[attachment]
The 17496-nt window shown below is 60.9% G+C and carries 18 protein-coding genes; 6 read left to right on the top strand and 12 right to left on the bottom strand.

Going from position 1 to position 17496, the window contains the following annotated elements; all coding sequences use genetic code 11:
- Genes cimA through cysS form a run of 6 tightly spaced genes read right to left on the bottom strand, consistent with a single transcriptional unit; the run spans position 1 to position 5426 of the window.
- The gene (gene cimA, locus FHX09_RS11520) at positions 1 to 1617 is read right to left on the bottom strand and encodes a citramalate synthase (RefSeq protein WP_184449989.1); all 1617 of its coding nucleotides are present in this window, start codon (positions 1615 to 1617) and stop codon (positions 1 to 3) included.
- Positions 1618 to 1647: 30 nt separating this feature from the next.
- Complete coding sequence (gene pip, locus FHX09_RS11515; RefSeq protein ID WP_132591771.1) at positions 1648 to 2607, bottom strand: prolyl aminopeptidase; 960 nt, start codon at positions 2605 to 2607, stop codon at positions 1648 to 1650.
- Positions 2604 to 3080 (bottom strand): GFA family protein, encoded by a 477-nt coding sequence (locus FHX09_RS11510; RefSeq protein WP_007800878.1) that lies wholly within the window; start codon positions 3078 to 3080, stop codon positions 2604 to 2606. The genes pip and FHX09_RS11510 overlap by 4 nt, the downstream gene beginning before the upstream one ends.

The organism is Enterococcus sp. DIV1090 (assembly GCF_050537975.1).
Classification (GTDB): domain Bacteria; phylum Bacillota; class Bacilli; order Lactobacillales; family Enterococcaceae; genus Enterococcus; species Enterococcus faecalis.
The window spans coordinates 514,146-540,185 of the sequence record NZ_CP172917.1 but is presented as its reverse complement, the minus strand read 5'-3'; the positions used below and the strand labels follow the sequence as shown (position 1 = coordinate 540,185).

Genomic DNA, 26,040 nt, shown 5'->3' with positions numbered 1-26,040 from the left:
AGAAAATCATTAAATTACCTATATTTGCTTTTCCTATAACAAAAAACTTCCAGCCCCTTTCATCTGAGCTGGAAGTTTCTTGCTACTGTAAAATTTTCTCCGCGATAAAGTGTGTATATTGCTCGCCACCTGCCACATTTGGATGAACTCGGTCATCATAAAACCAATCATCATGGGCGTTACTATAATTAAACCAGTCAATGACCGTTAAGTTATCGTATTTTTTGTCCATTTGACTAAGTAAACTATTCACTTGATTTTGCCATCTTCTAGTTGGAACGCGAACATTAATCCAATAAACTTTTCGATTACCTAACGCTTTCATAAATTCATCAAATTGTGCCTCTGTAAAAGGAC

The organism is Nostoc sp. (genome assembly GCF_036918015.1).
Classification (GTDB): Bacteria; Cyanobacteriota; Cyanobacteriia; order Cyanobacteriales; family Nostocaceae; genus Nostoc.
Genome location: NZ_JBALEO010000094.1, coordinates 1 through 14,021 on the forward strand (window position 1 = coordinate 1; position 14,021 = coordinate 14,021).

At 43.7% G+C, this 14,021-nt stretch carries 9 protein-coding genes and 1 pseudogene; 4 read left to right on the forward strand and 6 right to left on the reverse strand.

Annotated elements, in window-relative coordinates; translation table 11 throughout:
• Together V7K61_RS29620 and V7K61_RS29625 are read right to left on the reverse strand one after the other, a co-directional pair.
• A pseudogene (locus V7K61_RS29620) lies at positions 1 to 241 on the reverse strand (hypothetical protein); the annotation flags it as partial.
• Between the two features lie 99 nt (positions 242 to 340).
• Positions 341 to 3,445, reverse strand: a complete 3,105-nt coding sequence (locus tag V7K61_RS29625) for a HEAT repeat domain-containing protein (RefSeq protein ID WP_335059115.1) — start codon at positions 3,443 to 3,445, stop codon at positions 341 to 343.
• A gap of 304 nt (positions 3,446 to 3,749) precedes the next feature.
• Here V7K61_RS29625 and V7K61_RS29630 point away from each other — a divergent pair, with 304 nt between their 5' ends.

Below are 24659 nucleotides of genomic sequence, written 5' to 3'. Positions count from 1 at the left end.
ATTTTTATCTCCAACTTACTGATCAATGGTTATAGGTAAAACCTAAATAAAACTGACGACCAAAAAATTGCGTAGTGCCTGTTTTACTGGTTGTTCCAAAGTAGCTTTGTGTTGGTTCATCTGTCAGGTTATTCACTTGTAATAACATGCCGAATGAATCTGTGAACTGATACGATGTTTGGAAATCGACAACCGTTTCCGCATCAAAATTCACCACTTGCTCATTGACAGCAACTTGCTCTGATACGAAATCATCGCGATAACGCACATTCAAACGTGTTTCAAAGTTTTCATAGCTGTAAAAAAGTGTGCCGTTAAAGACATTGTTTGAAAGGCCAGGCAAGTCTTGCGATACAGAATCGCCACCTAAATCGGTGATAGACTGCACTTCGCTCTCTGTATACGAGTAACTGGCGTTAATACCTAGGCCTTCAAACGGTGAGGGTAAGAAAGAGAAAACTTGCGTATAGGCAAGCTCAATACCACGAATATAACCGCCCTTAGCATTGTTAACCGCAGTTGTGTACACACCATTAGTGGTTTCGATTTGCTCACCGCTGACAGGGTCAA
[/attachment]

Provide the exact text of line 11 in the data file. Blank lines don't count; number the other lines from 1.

Genomic DNA, 26,040 nt, shown 5'->3' with positions numbered 1-26,040 from the left: